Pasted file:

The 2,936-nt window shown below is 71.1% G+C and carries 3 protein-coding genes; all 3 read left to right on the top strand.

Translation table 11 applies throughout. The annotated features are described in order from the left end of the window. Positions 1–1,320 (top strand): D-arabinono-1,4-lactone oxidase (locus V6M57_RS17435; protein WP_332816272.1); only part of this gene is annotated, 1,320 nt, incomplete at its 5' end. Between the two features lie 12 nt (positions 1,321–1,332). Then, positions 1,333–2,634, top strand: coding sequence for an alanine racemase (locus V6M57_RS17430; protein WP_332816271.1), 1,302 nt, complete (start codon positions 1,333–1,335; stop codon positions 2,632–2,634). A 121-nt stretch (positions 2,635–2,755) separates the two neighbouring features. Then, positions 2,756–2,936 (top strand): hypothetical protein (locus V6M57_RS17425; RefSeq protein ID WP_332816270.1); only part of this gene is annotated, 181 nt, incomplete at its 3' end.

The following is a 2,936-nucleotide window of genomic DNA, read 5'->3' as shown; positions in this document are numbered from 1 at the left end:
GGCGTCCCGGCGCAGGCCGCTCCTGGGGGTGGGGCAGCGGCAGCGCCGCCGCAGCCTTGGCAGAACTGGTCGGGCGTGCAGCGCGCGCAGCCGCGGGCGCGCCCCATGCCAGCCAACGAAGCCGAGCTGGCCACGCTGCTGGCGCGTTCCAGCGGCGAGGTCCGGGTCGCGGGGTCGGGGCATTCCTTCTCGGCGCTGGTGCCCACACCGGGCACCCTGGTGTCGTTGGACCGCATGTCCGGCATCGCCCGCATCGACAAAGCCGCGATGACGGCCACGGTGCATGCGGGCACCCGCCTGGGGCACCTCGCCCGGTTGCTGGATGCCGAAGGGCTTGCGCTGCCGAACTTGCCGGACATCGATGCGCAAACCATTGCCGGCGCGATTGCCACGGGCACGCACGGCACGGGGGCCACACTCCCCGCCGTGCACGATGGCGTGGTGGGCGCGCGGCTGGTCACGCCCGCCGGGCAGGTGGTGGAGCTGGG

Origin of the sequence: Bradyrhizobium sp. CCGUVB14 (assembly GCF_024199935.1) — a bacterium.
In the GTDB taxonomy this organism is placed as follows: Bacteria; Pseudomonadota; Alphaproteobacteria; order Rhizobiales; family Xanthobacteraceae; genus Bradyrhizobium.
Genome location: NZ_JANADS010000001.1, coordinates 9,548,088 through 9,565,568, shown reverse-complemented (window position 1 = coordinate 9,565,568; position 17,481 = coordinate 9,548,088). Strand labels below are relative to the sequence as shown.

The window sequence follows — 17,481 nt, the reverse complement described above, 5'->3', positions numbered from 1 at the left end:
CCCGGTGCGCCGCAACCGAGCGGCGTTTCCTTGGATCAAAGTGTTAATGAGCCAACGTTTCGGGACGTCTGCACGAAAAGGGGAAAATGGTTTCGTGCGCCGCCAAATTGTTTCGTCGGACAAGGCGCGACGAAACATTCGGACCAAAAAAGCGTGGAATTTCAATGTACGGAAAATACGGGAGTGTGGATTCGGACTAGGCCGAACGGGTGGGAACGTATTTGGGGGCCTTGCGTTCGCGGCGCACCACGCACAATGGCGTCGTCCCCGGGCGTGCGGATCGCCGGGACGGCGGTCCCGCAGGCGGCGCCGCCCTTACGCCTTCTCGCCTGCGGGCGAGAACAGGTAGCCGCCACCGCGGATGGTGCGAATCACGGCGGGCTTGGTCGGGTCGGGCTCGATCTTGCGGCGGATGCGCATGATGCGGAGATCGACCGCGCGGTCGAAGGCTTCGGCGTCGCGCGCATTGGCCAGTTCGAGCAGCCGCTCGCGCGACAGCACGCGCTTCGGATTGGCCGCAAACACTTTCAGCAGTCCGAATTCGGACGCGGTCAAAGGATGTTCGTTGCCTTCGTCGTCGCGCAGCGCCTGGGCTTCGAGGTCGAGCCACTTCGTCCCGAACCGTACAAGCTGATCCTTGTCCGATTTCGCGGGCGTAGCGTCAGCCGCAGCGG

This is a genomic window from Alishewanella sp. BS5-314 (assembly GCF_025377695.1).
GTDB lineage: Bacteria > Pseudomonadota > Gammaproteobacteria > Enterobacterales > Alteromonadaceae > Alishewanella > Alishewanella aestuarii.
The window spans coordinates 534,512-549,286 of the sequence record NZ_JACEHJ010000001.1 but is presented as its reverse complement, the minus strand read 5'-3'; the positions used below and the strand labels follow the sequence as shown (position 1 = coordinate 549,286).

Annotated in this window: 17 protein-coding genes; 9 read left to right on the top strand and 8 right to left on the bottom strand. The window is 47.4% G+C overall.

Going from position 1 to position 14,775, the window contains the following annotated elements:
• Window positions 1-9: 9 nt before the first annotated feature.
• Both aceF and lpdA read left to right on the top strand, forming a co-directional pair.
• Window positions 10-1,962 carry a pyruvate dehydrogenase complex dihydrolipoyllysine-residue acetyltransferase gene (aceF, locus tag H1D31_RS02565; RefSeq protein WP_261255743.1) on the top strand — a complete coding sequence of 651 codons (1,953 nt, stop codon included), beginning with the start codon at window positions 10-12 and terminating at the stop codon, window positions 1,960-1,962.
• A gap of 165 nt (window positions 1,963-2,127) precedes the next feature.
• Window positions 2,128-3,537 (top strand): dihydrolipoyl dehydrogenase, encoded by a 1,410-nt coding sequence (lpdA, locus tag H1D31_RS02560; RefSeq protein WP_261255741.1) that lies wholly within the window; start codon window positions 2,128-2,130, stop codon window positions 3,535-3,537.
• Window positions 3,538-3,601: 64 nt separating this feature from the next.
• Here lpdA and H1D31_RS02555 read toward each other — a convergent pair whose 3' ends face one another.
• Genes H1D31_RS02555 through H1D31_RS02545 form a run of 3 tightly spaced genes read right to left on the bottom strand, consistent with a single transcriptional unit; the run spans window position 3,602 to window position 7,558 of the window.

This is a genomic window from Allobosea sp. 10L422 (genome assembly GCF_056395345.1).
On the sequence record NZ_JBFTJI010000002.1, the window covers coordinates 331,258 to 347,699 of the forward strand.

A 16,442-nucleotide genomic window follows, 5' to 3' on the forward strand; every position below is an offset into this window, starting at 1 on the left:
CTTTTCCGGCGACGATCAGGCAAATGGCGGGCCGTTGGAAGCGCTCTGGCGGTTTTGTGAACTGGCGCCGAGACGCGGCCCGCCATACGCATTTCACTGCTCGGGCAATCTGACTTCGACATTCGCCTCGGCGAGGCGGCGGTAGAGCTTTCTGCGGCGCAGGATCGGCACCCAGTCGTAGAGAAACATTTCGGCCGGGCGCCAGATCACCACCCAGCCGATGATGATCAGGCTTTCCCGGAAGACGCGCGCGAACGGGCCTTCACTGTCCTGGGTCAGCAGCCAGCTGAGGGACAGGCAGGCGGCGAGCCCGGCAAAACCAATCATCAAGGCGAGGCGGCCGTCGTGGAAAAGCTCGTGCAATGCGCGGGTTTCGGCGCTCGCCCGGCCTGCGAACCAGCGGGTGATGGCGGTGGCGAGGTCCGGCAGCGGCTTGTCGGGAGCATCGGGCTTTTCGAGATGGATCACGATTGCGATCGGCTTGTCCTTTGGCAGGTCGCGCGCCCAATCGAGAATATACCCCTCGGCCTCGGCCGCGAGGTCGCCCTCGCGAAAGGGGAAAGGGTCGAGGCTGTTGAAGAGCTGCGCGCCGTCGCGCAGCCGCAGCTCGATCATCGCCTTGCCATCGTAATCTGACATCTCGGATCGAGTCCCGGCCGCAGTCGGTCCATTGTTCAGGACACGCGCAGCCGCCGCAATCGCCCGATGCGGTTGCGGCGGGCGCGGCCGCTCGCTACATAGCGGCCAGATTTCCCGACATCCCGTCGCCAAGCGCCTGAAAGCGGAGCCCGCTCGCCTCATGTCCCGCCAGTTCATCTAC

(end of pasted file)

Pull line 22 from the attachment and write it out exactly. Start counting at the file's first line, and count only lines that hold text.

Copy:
• Genes H1D31_RS02555 through H1D31_RS02545 form a run of 3 tightly spaced genes read right to left on the bottom strand, consistent with a single transcriptional unit; the run spans window position 3,602 to window position 7,558 of the window.